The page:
No detailed plans, nor carefully written contracts can replace the constructive collaboration of developers and clients.
Transparency of important aspects of the process
Agile frameworks build on empowered and self-organizing teams, formed by motivated individuals. Since teams are self-organizing, the development process is not controlled by a single manager; instead, it's the shared responsibility of the team members to manage the development efforts and make decisions.
The collective ownership of the development effort could quickly turn into chaos if the team members don't agree about the essential aspects of the project. The most important aspects of the process are goals, measures, activities, and working agreements.
To build an agreement based on shared understanding, they need to access the same information that is relevant to the work. Also, they should maintain a single source of truth that is easily accessible to all members who contribute to the success of the project.
In other words, important aspects of the process must be transparent for all involved in the development process. Software tools used by agile teams serve transparency. Organizations often misinterpret the goal of an agile project management tool. The primary purpose of agile tools is to provide transparency, not to control the development process.
Agile is not a magic method that gives wings to teams per se. Agile teams lean towards high performance by continuously uncovering new ways of working. They use their creativity to find better ways of solving problems.
On their way to exploring new - or even revolutionary - approaches, teams sometimes fail. In fact, failure is an unavoidable inherent part of innovation, so it is to be agile. There is no agility without establishing a safe working environment.
To succeed with agile, safety must be established on the following levels.
- Social safety around the teams. The organization must accept that the best-performing agile teams sometimes end up with a conclusion that their initial concept didn't work.
- Social safety within the team. To establish an atmosphere where team members feel encouraged to come up with novel ideas, safety must be a prerequisite within the group.
- Safety at the engineering level. Although we acknowledge that risk is a natural ingredient of innovation, the team must do everything humanly possible to design and build a protected ground where the effects of failures can be minimized. The ongoing endeavor to technical excellence and extensive use of automated tests are typical ways of creating safety around the solution.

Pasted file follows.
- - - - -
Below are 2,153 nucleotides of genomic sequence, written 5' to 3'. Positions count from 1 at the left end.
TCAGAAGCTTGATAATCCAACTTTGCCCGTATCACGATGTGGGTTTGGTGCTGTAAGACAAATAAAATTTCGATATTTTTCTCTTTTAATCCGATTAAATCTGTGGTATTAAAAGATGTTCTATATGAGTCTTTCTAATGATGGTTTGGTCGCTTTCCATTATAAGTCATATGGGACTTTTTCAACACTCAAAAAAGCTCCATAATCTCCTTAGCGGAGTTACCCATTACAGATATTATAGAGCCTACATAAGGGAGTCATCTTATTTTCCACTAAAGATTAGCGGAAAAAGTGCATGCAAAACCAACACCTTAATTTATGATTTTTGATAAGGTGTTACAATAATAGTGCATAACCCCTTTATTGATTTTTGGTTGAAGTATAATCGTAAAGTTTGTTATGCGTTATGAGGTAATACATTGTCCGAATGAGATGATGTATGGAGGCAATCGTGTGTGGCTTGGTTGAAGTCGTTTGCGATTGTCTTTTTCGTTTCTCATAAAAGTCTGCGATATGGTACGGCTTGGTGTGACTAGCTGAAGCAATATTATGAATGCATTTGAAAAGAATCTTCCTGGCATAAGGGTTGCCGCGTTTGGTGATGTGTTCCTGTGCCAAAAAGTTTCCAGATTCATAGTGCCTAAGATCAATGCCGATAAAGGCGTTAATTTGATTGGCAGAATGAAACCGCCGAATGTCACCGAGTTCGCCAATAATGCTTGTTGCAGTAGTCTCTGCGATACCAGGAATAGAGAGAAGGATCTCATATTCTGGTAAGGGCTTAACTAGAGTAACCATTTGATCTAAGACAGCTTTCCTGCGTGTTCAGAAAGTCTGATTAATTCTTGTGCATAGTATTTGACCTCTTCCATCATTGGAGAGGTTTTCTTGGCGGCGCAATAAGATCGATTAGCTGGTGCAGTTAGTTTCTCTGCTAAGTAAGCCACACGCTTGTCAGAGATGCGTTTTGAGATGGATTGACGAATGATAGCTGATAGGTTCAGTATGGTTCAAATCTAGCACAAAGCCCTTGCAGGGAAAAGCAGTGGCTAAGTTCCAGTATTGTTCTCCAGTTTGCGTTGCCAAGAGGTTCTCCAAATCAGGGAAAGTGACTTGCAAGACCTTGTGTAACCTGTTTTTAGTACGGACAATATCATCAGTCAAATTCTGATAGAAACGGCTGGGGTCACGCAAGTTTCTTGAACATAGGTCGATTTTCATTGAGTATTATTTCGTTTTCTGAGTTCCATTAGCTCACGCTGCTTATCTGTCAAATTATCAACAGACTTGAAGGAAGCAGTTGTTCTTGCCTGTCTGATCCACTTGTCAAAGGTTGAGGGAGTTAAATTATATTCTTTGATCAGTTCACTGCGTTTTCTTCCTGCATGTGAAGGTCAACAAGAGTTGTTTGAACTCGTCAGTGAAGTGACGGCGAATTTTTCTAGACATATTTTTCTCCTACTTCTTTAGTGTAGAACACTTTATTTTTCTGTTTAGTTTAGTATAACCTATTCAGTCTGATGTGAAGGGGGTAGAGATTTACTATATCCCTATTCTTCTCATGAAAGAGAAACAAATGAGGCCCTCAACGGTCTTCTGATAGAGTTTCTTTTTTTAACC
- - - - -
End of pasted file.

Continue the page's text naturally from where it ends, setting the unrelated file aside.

What are the potential benefits of agile?
Don't expect that implementing agile practices will turn your organization into a hyper-productive value generation machine in 2 weeks. That may be an outcome for the long-term, but only if your teams develop unique and efficient solutions to provide exceptional value to your customers.
And this is the key advantage of agile: increasing the chance that your organization can outperform your competitors by recognizing, understanding and generating change smarter and faster than your competitors, through the work of courageous and creative teams.
To support this goal, when done well, agile can introduce some more predictable benefits. Agile can improve the return on investment (ROI) of the development efforts due to the following reasons.
- The early and frequent delivery of working solutions improves ROI since it reduces the elapsed time between investing in a development effort and delivering the results.
- The ability to evaluate our ideas via testing working solutions in a real-world environment minimizes the risk of wasting our investments by developing features that nobody needs.
- The ongoing value-centric prioritization, along with small increments, helps us to deliver the most valuable elements of the solution at the earliest possible time. As a result, we can enjoy the benefits of our investments from the first moment. Agile can significantly increase employee satisfaction and reduce employee churn.
An agile mindset helps the organization to implement a safe working environment, where work has an igniting purpose and creativity can flourish. This makes working for a real agile organization an asset for motivated employees.
Increased operational safety is an often-overlooked benefit of real agile organizations. This benefit comes from the team-oriented nature of agility. In a self-organizing agile team, individual responsibilities and the overall progress of the team is transparent for all team members. This setup reduces the risk of any team member becoming a single point of failure by being the only one holding sufficient knowledge in a specific area.
Where can I learn more?
There is no single definition of agile. There are, however, some widely accepted values and principles that drive high-performing agile teams, and there are proven frameworks that helped many organizations to succeed with agile. Our agile model is an attempt to collect the essential pieces into a single compilation. By reading an uncountable number of articles, whitepapers, and guides, we gathered the most valuable resources we've found below.